A new investigational delivery method for localized vaginal estrogen therapy that utilizes an applicator free softgel to alleviate moderate-to-severe vaginal pain during intercourse (dyspareunia), a symptom of vulvar and vaginal atrophy (VVA), received high rates of patient satisfaction among post-menopausal women. This is according to post-trial survey results published in the journal Menopause.
"These survey results show that something as simple as a change to a more elegant delivery system that is easier to use and not messy might empower more post-menopausal women to seek prescription treatment for VVA, and perhaps help them stay with the application guidelines for longer," said study first author Sheryl Kingsberg, PhD, Division Chief, OB/GYN Behavioral Medicine, UH Cleveland Medical Center; Professor of Obstetrics and Gynecology and Psychiatry, Case Western Reserve University School of Medicine; and first author of the survey analysis. "We still have to find better ways to educate the millions of women suffering with VVA about the symptoms, however, so that more of them know it is common, decide to discuss treatment with their healthcare professional, and seek symptom relief with appropriate treatment."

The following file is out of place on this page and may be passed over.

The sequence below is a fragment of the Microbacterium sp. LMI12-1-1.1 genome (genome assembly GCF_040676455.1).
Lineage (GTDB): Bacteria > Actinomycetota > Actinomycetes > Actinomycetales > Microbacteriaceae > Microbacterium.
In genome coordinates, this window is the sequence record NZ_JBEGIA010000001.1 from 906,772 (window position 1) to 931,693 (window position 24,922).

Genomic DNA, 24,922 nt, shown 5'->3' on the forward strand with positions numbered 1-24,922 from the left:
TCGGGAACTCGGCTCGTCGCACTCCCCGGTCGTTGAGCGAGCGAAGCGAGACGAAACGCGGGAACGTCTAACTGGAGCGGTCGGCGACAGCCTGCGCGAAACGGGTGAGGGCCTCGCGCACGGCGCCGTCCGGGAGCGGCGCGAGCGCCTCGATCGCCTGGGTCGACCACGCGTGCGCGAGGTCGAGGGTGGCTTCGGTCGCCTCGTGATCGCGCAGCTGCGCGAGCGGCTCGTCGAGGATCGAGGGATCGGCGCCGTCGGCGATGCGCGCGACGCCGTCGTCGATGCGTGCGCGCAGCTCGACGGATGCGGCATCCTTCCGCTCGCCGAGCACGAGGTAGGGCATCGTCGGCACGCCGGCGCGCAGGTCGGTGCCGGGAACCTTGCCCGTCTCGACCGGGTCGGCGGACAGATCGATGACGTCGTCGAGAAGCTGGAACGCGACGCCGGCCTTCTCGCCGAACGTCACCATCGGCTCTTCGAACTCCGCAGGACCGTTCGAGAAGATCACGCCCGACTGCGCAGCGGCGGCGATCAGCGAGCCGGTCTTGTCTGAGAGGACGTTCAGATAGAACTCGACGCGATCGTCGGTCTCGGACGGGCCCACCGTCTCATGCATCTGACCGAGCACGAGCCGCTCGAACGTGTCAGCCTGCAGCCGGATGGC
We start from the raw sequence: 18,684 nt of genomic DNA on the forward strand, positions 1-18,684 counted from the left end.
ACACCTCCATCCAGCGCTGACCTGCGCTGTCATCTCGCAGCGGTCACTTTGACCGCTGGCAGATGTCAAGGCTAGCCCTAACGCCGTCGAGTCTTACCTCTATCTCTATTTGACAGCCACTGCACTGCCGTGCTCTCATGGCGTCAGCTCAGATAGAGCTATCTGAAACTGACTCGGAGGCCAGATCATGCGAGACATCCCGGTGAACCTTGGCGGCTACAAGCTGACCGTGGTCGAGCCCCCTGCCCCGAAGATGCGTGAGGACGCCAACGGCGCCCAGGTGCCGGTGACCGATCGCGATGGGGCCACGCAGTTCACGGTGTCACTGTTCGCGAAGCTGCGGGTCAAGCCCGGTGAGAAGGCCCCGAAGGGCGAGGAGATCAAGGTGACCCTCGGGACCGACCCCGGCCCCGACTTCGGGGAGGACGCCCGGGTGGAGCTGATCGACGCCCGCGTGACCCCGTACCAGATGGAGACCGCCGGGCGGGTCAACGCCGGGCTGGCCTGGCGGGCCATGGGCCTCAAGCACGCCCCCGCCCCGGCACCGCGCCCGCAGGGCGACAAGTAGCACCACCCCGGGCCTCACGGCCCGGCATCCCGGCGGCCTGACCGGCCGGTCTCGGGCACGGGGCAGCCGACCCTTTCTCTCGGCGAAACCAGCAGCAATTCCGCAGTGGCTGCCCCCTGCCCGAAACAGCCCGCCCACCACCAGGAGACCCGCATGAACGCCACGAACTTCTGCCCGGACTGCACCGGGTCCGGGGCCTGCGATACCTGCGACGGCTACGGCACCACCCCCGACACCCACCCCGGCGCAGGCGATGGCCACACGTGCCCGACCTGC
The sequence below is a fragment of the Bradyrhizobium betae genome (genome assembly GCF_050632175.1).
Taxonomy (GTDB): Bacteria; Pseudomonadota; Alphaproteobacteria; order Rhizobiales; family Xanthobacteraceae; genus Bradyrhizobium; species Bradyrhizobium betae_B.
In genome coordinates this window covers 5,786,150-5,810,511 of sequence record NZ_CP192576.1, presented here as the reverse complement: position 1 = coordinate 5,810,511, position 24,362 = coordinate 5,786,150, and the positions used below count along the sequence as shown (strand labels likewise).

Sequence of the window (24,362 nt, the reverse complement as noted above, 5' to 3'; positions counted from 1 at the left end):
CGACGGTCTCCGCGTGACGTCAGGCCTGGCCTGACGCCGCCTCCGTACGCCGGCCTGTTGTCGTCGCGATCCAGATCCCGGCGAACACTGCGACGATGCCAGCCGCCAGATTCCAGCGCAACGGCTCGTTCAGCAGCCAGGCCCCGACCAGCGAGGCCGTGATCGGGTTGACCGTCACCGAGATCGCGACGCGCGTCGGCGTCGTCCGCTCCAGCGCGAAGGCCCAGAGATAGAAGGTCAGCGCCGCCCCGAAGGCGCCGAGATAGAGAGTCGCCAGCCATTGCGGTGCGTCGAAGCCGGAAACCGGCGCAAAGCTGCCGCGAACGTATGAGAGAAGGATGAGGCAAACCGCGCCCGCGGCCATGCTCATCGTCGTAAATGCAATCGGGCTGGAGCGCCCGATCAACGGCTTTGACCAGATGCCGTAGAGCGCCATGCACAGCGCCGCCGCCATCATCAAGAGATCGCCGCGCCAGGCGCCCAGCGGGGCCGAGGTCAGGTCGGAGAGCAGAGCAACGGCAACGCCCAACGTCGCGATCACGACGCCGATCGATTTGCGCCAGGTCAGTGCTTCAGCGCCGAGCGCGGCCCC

The new results were part of a multi-center randomized, placebo-controlled phase 3 clinical trial for TX004HR, an investigational bio-identical 17β-estradiol applicator free vaginal softgel capsule. Previous publications have shown TX004HR to be safe and effective at alleviating symptoms of VVA. The survey, which included 731 respondents with a 96 percent response rate, sought to quantify participants' satisfaction with the application method and overall treatment delivery system. The majority of women taking either TX004HR or placebo (85.4 - 92.1 percent) found the product easy to use.
Previous survey research completed by Dr. Kingsberg and others has shown that while 32 million women may be experiencing symptomatic VVA and suffering from related impacts on sexual function, interpersonal relationships, self-esteem and overall quality of life, only 7 percent are currently using a prescription therapy to alleviate symptoms. Though they may suffer from physical and emotional pain as a result of VVA, women may not feel comfortable discussing these symptoms with a healthcare professional, may not recognize the symptoms as treatable, may not fully understand the treatment options available, or if they did receive treatment, found the current prescription treatment options inconvenient, messy, or uncomfortable to use.